Rifle shooter Number One is a pretty good shot and decides to add a scope to his rifle. He buys a good quality red dot scope, some pretty good factory ammunition and he heads out to the range to sight in the rifle at 100 yards. To improve his accuracy, he rests the rifle on a shooting bench so that there will be virtually no movement of the gun during the firing sequence. He then spends some time firing a round, checking the impact on the target and then adjusting the scope until the bullets hit the target where the red dot is superimposed. Finally, he has a small group in the middle of the target. Success!
At this point, his buddy shows up and shooter number one invites him to shoot the rifle. Shooter number Two is also a pretty good shot and he shoots a tight group, but all his shots are off to one side of the target. Shooter number One then shoots another group, which, like his first group is in the center of the target. How can two shooters with good quality rifle, ammunition and scope put tight groups on different places on the target? It could be that parallax in the scope is the answer.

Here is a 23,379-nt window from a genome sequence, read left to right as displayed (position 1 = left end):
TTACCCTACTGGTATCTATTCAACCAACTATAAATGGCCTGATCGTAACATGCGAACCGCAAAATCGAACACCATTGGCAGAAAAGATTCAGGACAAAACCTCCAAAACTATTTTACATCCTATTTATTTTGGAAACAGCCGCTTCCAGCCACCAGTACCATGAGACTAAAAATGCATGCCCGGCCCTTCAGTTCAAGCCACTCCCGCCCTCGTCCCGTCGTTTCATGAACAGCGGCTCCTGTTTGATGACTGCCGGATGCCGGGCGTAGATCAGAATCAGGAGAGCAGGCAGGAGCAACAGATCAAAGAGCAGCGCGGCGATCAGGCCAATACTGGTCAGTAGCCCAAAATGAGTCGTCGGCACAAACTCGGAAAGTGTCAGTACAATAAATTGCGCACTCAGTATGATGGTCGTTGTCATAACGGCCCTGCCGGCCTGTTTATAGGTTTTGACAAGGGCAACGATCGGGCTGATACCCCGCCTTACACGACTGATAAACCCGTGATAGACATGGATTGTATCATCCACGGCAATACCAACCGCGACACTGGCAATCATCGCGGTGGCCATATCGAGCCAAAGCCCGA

Parallax causes the apparent displacement of an observed object due to the lenses and the distance to the target. In other words, the light from the target that causes an image of the target to register in the shooter’s eye is bent. The light is not straight. This means that that an object (the target) being observed through the scope is not exactly where you see it. The degree of displacement, through the same optic can vary from one shooter to the next. In this example, both shooters saw through the scope the same image of the dot in the center of the target, but in reality, they were aiming the gun at two slightly different places on the target. Distance to the target increases the problem. At 200 yards, shooter number two might see his group on the target even farther off to one side than it was at 100 yards.